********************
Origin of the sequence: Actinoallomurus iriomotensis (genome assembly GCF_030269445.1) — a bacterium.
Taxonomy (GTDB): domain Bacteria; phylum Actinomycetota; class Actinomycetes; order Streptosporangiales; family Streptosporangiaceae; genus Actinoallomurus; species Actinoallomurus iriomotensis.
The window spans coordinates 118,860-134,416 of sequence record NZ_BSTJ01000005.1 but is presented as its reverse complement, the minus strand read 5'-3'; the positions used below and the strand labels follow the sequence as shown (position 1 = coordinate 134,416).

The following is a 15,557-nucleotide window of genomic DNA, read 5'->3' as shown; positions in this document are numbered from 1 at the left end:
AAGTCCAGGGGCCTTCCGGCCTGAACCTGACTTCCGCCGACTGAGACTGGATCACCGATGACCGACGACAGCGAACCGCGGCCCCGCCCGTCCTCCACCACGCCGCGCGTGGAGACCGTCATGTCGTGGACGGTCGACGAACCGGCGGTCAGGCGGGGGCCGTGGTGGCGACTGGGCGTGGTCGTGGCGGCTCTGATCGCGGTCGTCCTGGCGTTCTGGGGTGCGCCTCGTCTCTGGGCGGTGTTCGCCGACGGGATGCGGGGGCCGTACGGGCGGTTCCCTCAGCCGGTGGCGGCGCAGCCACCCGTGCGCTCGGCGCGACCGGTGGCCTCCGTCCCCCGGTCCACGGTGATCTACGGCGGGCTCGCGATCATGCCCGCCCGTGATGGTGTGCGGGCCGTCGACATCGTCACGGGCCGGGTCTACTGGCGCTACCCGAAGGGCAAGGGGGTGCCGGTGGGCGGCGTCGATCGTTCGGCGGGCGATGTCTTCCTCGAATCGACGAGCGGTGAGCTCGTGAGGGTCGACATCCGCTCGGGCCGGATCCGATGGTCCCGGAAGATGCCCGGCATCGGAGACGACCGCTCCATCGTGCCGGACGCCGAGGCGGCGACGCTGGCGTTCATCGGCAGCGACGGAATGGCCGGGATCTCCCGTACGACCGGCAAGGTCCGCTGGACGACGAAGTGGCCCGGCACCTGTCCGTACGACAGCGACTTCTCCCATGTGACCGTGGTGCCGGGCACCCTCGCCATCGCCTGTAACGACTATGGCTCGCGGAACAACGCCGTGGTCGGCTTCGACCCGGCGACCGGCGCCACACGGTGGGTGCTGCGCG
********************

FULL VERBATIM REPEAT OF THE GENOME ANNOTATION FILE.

Origin of the sequence: Actinoallomurus iriomotensis (genome assembly GCF_030269445.1) — a bacterium.
Taxonomy (GTDB): domain Bacteria; phylum Actinomycetota; class Actinomycetes; order Streptosporangiales; family Streptosporangiaceae; genus Actinoallomurus; species Actinoallomurus iriomotensis.
The window spans coordinates 118,860-134,416 of sequence record NZ_BSTJ01000005.1 but is presented as its reverse complement, the minus strand read 5'-3'; the positions used below and the strand labels follow the sequence as shown (position 1 = coordinate 134,416).

The following is a 15,557-nucleotide window of genomic DNA, read 5'->3' as shown; positions in this document are numbered from 1 at the left end:
AAGTCCAGGGGCCTTCCGGCCTGAACCTGACTTCCGCCGACTGAGACTGGATCACCGATGACCGACGACAGCGAACCGCGGCCCCGCCCGTCCTCCACCACGCCGCGCGTGGAGACCGTCATGTCGTGGACGGTCGACGAACCGGCGGTCAGGCGGGGGCCGTGGTGGCGACTGGGCGTGGTCGTGGCGGCTCTGATCGCGGTCGTCCTGGCGTTCTGGGGTGCGCCTCGTCTCTGGGCGGTGTTCGCCGACGGGATGCGGGGGCCGTACGGGCGGTTCCCTCAGCCGGTGGCGGCGCAGCCACCCGTGCGCTCGGCGCGACCGGTGGCCTCCGTCCCCCGGTCCACGGTGATCTACGGCGGGCTCGCGATCATGCCCGCCCGTGATGGTGTGCGGGCCGTCGACATCGTCACGGGCCGGGTCTACTGGCGCTACCCGAAGGGCAAGGGGGTGCCGGTGGGCGGCGTCGATCGTTCGGCGGGCGATGTCTTCCTCGAATCGACGAGCGGTGAGCTCGTGAGGGTCGACATCCGCTCGGGCCGGATCCGATGGTCCCGGAAGATGCCCGGCATCGGAGACGACCGCTCCATCGTGCCGGACGCCGAGGCGGCGACGCTGGCGTTCATCGGCAGCGACGGAATGGCCGGGATCTCCCGTACGACCGGCAAGGTCCGCTGGACGACGAAGTGGCCCGGCACCTGTCCGTACGACAGCGACTTCTCCCATGTGACCGTGGTGCCGGGCACCCTCGCCATCGCCTGTAACGACTATGGCTCGCGGAACAACGCCGTGGTCGGCTTCGACCCGGCGACCGGCGCCACACGGTGGGTGCTGCGCG